Children’s and Youth Religious Education

The Unitarian Universalist faith doesn’t pretend to give children all the answers to the big questions. Unitarian Universalism puts its faith in people’s ability to explore the unknown together. -Terry Stafford

Wildflower’s religious education program recognizes that parents are their children’s primary religious educators. Wildflower strives to support parents in that role by providing a meaningful religious education program that makes a positive difference in children’s and youth’s lives by encouraging them to:

  • Acknowledge and pay attention to the spiritual part of life;
  • Develop a foundation of knowledge to evaluate possibilities in terms of spiritual paths;
  • Develop their own religious and spiritual beliefs and path.

Ages of Children We Serve

Our children’s religious education program serves babies and children through 18 years. We provide childcare every Sunday from 9:30 am to 1 pm for children 1-4 years of age. Children age 4 and above may begin in the Pre-K class when they are developmentally ready. Grades 2-5 attend class together, and youth from 6th-12th grade. Currently, infants remain with their parents. Childcare is available for all ages from 9:30-11:30 am and during Sunday afternoon meetings when requested.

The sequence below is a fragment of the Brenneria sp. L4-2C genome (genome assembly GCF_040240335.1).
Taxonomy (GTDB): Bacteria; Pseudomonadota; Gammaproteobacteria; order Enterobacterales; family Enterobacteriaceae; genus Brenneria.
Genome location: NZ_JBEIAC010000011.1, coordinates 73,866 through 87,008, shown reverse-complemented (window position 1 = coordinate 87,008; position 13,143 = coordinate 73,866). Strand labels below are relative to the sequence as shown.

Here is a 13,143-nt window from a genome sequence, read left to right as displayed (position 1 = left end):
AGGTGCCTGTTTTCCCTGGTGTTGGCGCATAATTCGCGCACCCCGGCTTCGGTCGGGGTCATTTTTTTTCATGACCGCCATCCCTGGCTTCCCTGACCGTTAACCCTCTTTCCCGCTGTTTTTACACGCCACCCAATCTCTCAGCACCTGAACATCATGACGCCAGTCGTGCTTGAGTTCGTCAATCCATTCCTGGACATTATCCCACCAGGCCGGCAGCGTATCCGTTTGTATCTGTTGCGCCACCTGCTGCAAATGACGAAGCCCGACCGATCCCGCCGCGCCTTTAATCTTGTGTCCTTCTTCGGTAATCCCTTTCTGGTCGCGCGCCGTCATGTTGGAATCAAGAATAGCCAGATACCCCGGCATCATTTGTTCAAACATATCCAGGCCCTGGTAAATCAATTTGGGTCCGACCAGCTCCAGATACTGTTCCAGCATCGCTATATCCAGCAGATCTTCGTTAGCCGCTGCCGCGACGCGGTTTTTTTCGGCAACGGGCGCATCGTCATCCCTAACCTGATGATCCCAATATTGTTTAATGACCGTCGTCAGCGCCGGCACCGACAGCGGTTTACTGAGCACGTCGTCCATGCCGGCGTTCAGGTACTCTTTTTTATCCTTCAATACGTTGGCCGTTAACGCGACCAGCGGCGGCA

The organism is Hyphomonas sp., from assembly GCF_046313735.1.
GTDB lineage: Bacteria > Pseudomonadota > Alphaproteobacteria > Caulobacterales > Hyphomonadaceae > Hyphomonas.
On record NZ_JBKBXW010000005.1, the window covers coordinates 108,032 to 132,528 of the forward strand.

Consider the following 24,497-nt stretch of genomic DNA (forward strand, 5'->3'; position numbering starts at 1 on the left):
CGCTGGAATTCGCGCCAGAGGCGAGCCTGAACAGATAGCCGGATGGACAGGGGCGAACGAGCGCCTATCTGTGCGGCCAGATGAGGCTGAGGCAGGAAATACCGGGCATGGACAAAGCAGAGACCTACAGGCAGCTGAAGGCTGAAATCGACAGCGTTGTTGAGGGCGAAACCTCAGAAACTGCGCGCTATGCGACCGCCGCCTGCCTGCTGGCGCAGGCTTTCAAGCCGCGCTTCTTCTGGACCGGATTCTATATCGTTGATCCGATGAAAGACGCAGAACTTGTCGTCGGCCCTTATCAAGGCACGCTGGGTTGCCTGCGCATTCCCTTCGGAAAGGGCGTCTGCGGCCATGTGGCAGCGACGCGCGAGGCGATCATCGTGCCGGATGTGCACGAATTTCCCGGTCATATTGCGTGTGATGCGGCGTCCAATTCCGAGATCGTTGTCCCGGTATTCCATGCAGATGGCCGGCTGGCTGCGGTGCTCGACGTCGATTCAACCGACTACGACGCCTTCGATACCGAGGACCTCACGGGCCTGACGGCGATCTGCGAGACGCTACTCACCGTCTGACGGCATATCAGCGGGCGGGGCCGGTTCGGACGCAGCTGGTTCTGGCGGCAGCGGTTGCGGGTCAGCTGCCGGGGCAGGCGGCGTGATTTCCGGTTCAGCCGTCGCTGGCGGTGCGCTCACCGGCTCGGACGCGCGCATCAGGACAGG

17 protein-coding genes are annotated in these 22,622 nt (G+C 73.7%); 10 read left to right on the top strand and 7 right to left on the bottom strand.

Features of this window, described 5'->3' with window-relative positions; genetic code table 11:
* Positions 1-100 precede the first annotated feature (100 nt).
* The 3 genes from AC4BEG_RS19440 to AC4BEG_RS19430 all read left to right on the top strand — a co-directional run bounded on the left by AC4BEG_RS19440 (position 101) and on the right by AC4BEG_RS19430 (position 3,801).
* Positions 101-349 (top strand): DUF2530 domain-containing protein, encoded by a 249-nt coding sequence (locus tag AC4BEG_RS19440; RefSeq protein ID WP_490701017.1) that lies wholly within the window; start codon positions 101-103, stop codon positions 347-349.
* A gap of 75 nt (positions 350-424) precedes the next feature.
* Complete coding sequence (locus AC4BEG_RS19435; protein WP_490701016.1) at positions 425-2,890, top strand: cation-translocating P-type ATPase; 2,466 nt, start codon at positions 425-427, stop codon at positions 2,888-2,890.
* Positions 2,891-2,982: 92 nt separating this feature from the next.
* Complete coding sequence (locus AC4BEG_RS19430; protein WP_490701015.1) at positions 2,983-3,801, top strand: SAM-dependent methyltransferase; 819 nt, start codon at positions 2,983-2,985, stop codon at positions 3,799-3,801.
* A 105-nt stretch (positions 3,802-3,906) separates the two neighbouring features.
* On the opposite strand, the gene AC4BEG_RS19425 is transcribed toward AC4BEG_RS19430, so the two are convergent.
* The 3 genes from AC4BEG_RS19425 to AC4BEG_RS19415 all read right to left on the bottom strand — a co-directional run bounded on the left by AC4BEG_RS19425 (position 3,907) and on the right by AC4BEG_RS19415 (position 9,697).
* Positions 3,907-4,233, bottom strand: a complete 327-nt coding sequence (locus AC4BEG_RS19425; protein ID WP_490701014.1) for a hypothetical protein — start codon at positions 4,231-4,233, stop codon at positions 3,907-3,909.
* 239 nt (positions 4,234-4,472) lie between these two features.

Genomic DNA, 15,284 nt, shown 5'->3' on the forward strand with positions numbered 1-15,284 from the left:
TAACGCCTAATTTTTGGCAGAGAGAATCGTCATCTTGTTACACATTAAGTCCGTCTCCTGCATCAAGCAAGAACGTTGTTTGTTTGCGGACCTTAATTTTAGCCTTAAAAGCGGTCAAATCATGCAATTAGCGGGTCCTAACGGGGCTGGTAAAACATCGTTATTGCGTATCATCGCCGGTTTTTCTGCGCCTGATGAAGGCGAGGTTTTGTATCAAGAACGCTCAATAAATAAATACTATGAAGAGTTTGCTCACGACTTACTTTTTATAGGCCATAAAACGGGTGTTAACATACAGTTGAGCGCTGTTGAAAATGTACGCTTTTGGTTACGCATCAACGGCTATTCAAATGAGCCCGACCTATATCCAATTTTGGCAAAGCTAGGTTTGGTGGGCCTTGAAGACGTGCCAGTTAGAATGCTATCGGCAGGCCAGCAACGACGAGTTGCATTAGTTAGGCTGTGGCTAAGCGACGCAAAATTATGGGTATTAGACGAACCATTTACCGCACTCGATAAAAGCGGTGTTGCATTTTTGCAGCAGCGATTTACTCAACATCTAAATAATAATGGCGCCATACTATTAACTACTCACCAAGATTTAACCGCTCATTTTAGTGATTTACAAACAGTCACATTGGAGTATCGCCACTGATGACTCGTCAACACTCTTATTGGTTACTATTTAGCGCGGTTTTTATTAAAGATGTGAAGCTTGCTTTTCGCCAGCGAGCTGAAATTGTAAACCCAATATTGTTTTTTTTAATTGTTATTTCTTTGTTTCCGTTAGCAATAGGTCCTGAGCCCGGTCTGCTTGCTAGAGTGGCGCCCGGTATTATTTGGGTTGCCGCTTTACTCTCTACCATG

What Happens on Sunday Mornings?

Children stay with their parents for the first 15 minutes of the worship service, which begins at 11:30 am. After the congregation “sings the children out,” teachers lead them to their classes. The children’s program ends at about 12:45 pm, usually 15 minutes after the Worship Service ends. Childcare begins at 9:30 am and continues until 1 pm. Children attending childcare do not have to begin in the service. To promote child safety, two adults are present in childcare and all classes. In accordance with our Safe Church policy, all RE teachers and care providers undergo background checks.

Getting Started in Religious Education

Before your child’s first Sunday in the religious education program, please register him or her by filling out a Registration Form. Parents are always welcome to visit the RE and childcare classes.

Pre-K – 1st Grade

 

We’re On Our Way: An Anti-Oppression Curriculum by Dawn Star Borchelt

 Rainbow Club: Pre-K to 1st Grade in Classroom in Community Room

The first section of this curriculum explores the ways that people are different – skin and hair color, age, gender, families and beliefs.  The second section examines how to establish right relations and how to be fair about differences. In the spring we will create a social action project based on what we have learned.

 

2nd-5th Grades

We’re On Our Way: An Anti-Oppression Curriculum by Dawn Star Borchelt

Chalice Club: 2nd-5th grade in Classroom 1

The first section of this curriculum explores the ways that people are different – skin and hair color, age, gender, families and beliefs.  The second section examines how to establish right relations and how to be fair about differences. In the spring we will create a social action project based on what we have learned.

 

Middle and High School Youth, Sixth – Twelfth Grades

Be the Change!